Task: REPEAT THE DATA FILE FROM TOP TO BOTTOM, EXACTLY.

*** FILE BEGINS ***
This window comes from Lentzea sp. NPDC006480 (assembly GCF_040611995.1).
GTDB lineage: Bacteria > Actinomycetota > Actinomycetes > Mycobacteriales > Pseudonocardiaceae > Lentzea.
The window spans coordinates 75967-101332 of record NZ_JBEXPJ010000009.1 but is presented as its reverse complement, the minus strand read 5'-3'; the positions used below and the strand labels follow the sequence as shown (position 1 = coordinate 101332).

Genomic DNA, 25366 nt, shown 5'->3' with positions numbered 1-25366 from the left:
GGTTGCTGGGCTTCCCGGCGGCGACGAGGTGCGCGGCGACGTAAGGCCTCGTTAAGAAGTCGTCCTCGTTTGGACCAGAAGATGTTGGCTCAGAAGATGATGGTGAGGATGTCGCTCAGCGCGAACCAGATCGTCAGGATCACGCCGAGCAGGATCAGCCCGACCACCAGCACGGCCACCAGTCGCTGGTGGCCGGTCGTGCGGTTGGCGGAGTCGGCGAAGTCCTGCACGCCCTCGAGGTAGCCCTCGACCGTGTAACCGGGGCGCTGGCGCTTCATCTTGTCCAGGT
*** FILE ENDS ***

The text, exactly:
This window comes from Lentzea sp. NPDC006480 (assembly GCF_040611995.1).
GTDB lineage: Bacteria > Actinomycetota > Actinomycetes > Mycobacteriales > Pseudonocardiaceae > Lentzea.
The window spans coordinates 75967-101332 of record NZ_JBEXPJ010000009.1 but is presented as its reverse complement, the minus strand read 5'-3'; the positions used below and the strand labels follow the sequence as shown (position 1 = coordinate 101332).

Genomic DNA, 25366 nt, shown 5'->3' with positions numbered 1-25366 from the left:
GGTTGCTGGGCTTCCCGGCGGCGACGAGGTGCGCGGCGACGTAAGGCCTCGTTAAGAAGTCGTCCTCGTTTGGACCAGAAGATGTTGGCTCAGAAGATGATGGTGAGGATGTCGCTCAGCGCGAACCAGATCGTCAGGATCACGCCGAGCAGGATCAGCCCGACCACCAGCACGGCCACCAGTCGCTGGTGGCCGGTCGTGCGGTTGGCGGAGTCGGCGAAGTCCTGCACGCCCTCGAGGTAGCCCTCGACCGTGTAACCGGGGCGCTGGCGCTTCATCTTGTCCAGGT